The Public and the Public Option

| Mon Sep. 14, 2009 12:55 AM EDT

Here's today's healthcare reform question: How do Americans feel about the public option?  Do they (a) support it, (b) oppose it, or (c) not care all that much?

I think you can guess the answer.  Here are two questions from the latest Washington Post-ABC News poll:

So: 46% support the overall plan.  But 55% support the public option.  The public option is actually more popular than the overall plan.

So what happens if you remove the public option?  Answer: support for the plan goes up.

At first this seems counterintuitive: why would support go up if you remove a popular option?  The answer, of course, is simple: a small number of people who oppose the plan are willing to support it if you remove the public option.  At the same time, supporters of the public plan are mostly pretty luekwarm.  Sure, they like the idea of a public option, but if you remove it they still support reform.  Apparently, most supporters really don't care one way or another.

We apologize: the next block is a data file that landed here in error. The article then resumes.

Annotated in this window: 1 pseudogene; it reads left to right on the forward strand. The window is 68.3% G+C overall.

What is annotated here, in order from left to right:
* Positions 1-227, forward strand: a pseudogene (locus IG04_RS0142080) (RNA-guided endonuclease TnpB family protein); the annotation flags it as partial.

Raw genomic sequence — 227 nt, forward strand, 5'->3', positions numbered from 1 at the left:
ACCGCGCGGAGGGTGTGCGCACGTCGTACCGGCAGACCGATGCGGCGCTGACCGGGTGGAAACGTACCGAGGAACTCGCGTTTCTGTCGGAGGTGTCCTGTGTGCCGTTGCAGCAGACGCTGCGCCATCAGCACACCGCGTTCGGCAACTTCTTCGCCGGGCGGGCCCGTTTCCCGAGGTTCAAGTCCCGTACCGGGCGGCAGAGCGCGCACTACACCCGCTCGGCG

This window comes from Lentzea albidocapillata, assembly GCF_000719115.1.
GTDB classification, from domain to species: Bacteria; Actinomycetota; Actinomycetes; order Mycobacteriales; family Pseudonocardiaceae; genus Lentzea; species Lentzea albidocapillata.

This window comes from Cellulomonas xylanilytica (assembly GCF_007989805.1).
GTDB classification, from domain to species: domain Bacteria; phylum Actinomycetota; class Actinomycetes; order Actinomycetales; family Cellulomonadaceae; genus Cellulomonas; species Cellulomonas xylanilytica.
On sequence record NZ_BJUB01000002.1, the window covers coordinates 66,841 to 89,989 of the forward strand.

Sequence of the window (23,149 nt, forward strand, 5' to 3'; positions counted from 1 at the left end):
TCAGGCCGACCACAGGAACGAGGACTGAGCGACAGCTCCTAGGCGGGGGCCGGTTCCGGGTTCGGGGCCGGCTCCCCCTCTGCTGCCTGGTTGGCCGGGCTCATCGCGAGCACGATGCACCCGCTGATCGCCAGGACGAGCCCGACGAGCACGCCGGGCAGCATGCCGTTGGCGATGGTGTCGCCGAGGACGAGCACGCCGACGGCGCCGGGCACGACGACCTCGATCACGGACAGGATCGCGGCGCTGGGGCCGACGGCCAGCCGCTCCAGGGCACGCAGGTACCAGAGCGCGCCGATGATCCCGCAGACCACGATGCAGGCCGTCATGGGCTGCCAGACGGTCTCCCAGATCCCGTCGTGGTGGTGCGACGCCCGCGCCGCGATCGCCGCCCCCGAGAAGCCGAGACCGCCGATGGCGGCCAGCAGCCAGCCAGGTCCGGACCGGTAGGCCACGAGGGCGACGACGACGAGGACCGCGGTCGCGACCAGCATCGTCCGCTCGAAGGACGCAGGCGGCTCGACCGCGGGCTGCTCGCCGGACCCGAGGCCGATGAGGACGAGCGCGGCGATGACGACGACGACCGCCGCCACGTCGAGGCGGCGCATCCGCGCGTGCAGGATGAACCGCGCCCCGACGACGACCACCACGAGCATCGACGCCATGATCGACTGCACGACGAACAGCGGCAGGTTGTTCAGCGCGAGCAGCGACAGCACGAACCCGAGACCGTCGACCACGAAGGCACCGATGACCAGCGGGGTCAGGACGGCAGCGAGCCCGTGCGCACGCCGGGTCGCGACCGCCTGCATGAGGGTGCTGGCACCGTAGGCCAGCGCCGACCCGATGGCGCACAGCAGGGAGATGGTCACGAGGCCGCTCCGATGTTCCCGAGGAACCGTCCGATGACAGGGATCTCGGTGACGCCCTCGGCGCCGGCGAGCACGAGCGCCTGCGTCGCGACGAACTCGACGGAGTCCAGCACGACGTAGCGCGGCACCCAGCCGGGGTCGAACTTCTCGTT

I guess you can spin this whichever way you want.  If you oppose the public option, this poll shows that healthcare reform does indeed have stronger support without it.  But if you support the public option, this poll shows that it's much ado about nothing: removing the option appeases only a tiny number of people.  And a solid majority support the public option in the first place.

My guess is that polls like this doom the public option: removing it helps in Congress and apparently does no harm with the public.  Nobody goes to the mat for an issue that plays out like that.

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